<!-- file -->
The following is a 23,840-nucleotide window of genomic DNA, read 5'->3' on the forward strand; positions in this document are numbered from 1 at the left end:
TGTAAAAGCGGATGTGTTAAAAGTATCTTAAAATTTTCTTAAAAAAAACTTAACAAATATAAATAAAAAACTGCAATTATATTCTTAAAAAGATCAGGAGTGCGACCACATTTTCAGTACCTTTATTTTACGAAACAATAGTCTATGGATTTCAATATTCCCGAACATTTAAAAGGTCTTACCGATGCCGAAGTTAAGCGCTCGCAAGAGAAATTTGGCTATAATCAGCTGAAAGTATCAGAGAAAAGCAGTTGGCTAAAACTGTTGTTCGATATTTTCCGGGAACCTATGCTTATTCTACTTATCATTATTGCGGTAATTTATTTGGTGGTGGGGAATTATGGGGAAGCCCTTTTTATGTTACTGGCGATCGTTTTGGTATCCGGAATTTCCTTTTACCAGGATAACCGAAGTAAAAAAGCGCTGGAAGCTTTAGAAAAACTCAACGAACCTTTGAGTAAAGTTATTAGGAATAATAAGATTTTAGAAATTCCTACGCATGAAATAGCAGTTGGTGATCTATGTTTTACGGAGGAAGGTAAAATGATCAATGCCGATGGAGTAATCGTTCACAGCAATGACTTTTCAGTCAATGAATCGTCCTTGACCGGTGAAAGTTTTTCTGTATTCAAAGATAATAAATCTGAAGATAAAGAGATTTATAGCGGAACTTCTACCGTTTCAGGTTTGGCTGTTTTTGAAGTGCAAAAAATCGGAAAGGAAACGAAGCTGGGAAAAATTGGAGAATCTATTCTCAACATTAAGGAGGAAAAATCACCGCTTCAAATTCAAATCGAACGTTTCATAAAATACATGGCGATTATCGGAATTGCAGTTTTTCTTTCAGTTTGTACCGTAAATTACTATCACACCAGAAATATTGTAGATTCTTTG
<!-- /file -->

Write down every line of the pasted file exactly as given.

The following is a 23,840-nucleotide window of genomic DNA, read 5'->3' on the forward strand; positions in this document are numbered from 1 at the left end:
TGTAAAAGCGGATGTGTTAAAAGTATCTTAAAATTTTCTTAAAAAAAACTTAACAAATATAAATAAAAAACTGCAATTATATTCTTAAAAAGATCAGGAGTGCGACCACATTTTCAGTACCTTTATTTTACGAAACAATAGTCTATGGATTTCAATATTCCCGAACATTTAAAAGGTCTTACCGATGCCGAAGTTAAGCGCTCGCAAGAGAAATTTGGCTATAATCAGCTGAAAGTATCAGAGAAAAGCAGTTGGCTAAAACTGTTGTTCGATATTTTCCGGGAACCTATGCTTATTCTACTTATCATTATTGCGGTAATTTATTTGGTGGTGGGGAATTATGGGGAAGCCCTTTTTATGTTACTGGCGATCGTTTTGGTATCCGGAATTTCCTTTTACCAGGATAACCGAAGTAAAAAAGCGCTGGAAGCTTTAGAAAAACTCAACGAACCTTTGAGTAAAGTTATTAGGAATAATAAGATTTTAGAAATTCCTACGCATGAAATAGCAGTTGGTGATCTATGTTTTACGGAGGAAGGTAAAATGATCAATGCCGATGGAGTAATCGTTCACAGCAATGACTTTTCAGTCAATGAATCGTCCTTGACCGGTGAAAGTTTTTCTGTATTCAAAGATAATAAATCTGAAGATAAAGAGATTTATAGCGGAACTTCTACCGTTTCAGGTTTGGCTGTTTTTGAAGTGCAAAAAATCGGAAAGGAAACGAAGCTGGGAAAAATTGGAGAATCTATTCTCAACATTAAGGAGGAAAAATCACCGCTTCAAATTCAAATCGAACGTTTCATAAAATACATGGCGATTATCGGAATTGCAGTTTTTCTTTCAGTTTGTACCGTAAATTACTATCACACCAGAAATATTGTAGATTCTTTG